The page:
· Andrew Powell & Jonathan Edwards (Kingston University, the UK) on Teaching about Europe on a Primary BA Teaching Degree Course);
· Olivier Mentz (Pädagogische Hochschule Freiburg, Germany) on several aspects of teaching about Europe: Europe matters! 10 reasons why School Geography should teach a European dimension);
· John Halocha (Bishop Grosseteste College, Lincoln, the UK) on Images, perceptions and questions: Europe through the eyes of children in England;
· Servet Karabag, Salih Sahin & Mustafa Öztürk (Erciyes University & Gazi University, Turkey) on Geography Curriculum of 2005 and its Reflections to Teacher Education Programmes of Geography in Turkey: Expectations and Recommendations.
After dinner, the entire group got on a coach to take part in a trip to the Castle in Golub-Dobrzyń, which is about 40 km from Toruń. There, after a guided tour and an exciting presentation of the medieval knight show, the shooting contest started followed by an evening meal.
On Saturday the presentations included the following topics:
· Aleksandra Zaparucha (10th School Complex in Toruń, Poland) on how bilingual Geography teaching is viewed by an English teacher: How much English teaching in Geography teaching,
· Mustafa Öztürk (Erciyes University, Egitim Fakültesi Kayseri, Turkey) on European Dimension in Geography Teacher Education Programmes in Turkey: Student Teachers' Experiences;
· Dorota Grudzińska (Gdynia Bilingual High School No 3, Poland) on
Bilingual Geography Course;
· Iwona Piotrowska (Adam Mickiewicz University in Poznań, Poland) on
Cognitive and application aspects in the bilingual teaching of Geography;
· Desmond John Bowden, Mark Chidler & Pam Copeland (Newman College of Higher Education Birmingham, the UK) on Brussels: Enquiry Based Learning: more than just a way of thinking;
· María Luisa De Lazaro Y Torres (Real Sociedad Geográfica, Spain) on
Spain in the web: a GIS way of teaching;
· Cichoń Małgorzata (Adam Mickiewicz University in Poznań, Poland) on
Pattern and environmental determinants of perception during experimental field classes;
· Aleksandra Zaparucha (10th School Complex in Toruń, Poland) on
Teaching geography through a project: a European and a linguistic dimension
This day ended up with a guided tour around the city centre and an evening farewell meal. There was folk music to entertain the conference participants and plenty of opportunities to exchange the ideas.
The most important gain of the conference was the first ever opportunity for the Geography teachers who teach their subject through English to take part in a conference organized especially for them. All the presentations were given in English, which itself was a great chance to practice listening skills. Additionally, the teachers could discuss their personal experiences and difficulties in delivering their subjects through a foreign language.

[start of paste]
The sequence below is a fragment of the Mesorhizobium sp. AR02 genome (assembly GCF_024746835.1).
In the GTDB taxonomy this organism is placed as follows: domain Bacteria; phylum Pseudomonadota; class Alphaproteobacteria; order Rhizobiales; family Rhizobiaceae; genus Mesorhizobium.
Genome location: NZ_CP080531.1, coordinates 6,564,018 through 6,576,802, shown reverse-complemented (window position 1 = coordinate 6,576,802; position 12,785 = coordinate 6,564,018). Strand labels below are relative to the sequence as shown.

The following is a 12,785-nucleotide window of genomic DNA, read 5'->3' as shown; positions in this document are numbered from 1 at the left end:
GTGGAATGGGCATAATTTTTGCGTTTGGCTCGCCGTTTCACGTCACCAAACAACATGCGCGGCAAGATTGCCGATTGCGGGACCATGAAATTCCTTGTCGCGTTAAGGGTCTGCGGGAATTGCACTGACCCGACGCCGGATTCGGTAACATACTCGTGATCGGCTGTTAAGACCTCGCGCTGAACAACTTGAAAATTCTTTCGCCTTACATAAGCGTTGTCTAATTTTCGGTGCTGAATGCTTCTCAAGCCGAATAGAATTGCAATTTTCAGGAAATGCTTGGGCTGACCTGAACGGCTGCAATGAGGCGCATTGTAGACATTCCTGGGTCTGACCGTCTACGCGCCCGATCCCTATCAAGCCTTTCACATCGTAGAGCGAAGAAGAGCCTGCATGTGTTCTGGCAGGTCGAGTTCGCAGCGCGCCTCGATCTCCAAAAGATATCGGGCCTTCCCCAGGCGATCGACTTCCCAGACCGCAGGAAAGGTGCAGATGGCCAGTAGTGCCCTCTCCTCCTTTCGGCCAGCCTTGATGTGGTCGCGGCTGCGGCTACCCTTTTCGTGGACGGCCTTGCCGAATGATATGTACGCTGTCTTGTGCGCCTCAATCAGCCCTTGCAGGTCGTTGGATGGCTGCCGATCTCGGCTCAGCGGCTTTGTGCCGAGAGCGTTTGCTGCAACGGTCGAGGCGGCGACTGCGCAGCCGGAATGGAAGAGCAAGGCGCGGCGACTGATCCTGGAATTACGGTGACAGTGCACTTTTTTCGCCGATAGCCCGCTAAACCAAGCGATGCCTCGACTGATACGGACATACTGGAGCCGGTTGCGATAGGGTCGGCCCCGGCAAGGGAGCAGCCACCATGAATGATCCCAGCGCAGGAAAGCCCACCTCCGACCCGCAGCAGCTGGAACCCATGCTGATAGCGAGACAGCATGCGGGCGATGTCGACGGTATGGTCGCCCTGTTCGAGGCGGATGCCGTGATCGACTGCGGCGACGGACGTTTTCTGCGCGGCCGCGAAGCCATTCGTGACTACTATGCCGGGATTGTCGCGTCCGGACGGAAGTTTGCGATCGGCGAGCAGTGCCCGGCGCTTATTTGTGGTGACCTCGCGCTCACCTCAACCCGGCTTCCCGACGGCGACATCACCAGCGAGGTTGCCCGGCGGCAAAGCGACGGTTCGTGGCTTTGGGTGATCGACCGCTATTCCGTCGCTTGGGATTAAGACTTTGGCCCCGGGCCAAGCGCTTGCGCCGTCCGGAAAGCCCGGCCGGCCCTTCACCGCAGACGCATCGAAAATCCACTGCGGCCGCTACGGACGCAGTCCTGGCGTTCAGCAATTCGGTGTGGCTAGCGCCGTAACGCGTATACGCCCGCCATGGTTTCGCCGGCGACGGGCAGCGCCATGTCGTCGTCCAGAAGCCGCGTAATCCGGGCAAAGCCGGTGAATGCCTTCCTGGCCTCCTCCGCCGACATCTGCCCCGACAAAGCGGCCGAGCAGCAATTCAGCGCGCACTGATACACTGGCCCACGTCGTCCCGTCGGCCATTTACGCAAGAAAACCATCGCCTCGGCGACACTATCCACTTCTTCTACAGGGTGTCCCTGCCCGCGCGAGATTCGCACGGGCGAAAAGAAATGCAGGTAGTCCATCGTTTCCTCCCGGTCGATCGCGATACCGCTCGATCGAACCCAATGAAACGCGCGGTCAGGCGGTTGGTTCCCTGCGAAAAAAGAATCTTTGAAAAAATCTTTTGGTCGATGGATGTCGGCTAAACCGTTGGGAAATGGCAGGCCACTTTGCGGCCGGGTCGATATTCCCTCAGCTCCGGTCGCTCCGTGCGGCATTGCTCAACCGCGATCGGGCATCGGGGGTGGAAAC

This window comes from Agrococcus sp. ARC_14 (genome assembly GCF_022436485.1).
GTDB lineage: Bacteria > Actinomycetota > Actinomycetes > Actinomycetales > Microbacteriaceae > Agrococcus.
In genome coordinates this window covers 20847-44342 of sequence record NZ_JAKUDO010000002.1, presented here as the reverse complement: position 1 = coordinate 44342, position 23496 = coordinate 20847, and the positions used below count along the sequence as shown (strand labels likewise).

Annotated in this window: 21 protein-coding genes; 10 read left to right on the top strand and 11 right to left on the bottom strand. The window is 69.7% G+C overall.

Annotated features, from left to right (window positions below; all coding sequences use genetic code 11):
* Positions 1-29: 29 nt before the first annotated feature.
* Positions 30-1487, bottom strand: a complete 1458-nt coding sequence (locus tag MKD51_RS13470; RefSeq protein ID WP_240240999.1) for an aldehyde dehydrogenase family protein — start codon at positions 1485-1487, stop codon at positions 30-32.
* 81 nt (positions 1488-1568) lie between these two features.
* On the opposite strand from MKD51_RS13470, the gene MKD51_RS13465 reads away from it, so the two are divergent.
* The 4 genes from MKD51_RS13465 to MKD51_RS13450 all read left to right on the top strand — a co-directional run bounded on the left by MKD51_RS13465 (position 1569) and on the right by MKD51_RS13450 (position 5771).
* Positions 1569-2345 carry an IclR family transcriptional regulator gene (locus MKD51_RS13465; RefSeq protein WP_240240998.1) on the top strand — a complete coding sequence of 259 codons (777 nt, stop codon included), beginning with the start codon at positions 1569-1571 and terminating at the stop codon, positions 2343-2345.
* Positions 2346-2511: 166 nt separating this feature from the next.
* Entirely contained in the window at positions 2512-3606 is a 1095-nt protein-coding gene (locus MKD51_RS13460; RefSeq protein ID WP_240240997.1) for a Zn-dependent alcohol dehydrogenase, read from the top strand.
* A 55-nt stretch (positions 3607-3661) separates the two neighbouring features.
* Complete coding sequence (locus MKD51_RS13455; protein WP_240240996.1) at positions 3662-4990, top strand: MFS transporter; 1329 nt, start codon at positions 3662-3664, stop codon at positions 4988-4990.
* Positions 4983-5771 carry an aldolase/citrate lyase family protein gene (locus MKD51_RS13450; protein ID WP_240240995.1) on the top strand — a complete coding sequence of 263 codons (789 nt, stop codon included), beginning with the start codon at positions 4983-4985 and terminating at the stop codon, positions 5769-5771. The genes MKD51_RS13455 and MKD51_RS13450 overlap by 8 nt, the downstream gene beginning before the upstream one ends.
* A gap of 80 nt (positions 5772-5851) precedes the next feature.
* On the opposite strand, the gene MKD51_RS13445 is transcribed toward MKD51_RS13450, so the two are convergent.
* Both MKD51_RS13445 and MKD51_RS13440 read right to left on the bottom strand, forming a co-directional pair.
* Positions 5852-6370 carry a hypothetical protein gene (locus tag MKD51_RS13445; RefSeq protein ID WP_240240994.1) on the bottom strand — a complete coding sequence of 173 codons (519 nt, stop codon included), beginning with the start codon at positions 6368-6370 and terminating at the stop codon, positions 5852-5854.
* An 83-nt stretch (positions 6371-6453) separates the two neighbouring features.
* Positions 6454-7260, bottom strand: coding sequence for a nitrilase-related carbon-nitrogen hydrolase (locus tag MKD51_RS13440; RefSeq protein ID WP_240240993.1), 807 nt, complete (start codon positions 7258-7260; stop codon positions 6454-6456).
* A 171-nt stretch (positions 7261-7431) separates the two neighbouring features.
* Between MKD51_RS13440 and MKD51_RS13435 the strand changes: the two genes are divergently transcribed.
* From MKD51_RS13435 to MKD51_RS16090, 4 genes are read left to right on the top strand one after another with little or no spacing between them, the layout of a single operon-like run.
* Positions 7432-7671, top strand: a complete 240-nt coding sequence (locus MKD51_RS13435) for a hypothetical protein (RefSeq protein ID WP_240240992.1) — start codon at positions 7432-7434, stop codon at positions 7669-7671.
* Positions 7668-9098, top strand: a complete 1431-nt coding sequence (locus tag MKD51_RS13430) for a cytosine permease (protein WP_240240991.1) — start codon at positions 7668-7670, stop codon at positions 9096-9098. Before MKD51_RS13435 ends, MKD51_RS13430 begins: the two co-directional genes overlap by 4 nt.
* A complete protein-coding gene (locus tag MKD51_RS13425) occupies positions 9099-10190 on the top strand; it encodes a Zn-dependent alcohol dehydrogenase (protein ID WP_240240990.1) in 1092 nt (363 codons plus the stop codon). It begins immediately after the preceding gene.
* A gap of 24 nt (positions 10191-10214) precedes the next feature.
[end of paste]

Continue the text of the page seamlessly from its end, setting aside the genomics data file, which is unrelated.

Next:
As the event proved to be successful, the National Centre for Further Training of Geography Teachers in Toruń, the main organizer of the conference, is already planning two meetings next year. In March there will be a weekend session for teachers from Poland. It is hoped to be prepared by the teachers themselves, who would have an opportunity to present their own practical ideas of delivering Geography through English. The next even will be held in summer and will be a week-long training conducted by Olivier Mentz from the Pädagogische Hochschule Freiburg and Daniela Schmeinck from Pädagogische Hochschule Karlsruhe, Germany. It will be a course designed purposely for the Polish Geography teachers who have no formal preparation for teaching English.
“Map reading” - a lesson in Geography and English Integrated Learning
This article presents a lesson taught at the School Complex number 10 in Toruń during the conference on bilingual Geography teaching, which took place from 5th to 8th October 2006.
Tools for cross-curricular education in bilingual Geography and History
The amazing Ola Zaparucha has sent us an announcement and draft programme for the latest Bilingual Workshop in Torun, Poland, 4-6th October, 2013.
This year the workshop will welcome both Geography and History teachers for the first time.
Draft programme here.
Climate Change in Poland – two days training for ZCC Exhibition facilitators
The British Council Poland organised a two day workshop of training in preparation for the ZeroCarbonCity Exhibition starting in mid May for 26 people from 11 cities around Poland. Our host organisers were Beata Grudzinska Beata.Grudzinska@britishcouncil.pl and Marta Lewicka firstname.lastname@example.org. A major partner in the event was the Unit for Environmental Education Trainers in the person of Anna Batorczak (email@example.com).
Participants included British library coordinators, Science Museum techinicians, Students, and Ecological Information and Education project coordinators. The Workshop took place at the Hotel Ibiss on the border of the Old Town in Warsaw, Poland.
The first day’s programme focused on the Exhibition, resources, and planning to give the colleagues from 8 British libraries, who would be with us only for the first day, as many ideas as possible on preparation for the coming exhibition.
We began with a discussion on what exactly we understand by the term ‘Popularisation of Science’ and suggestions included: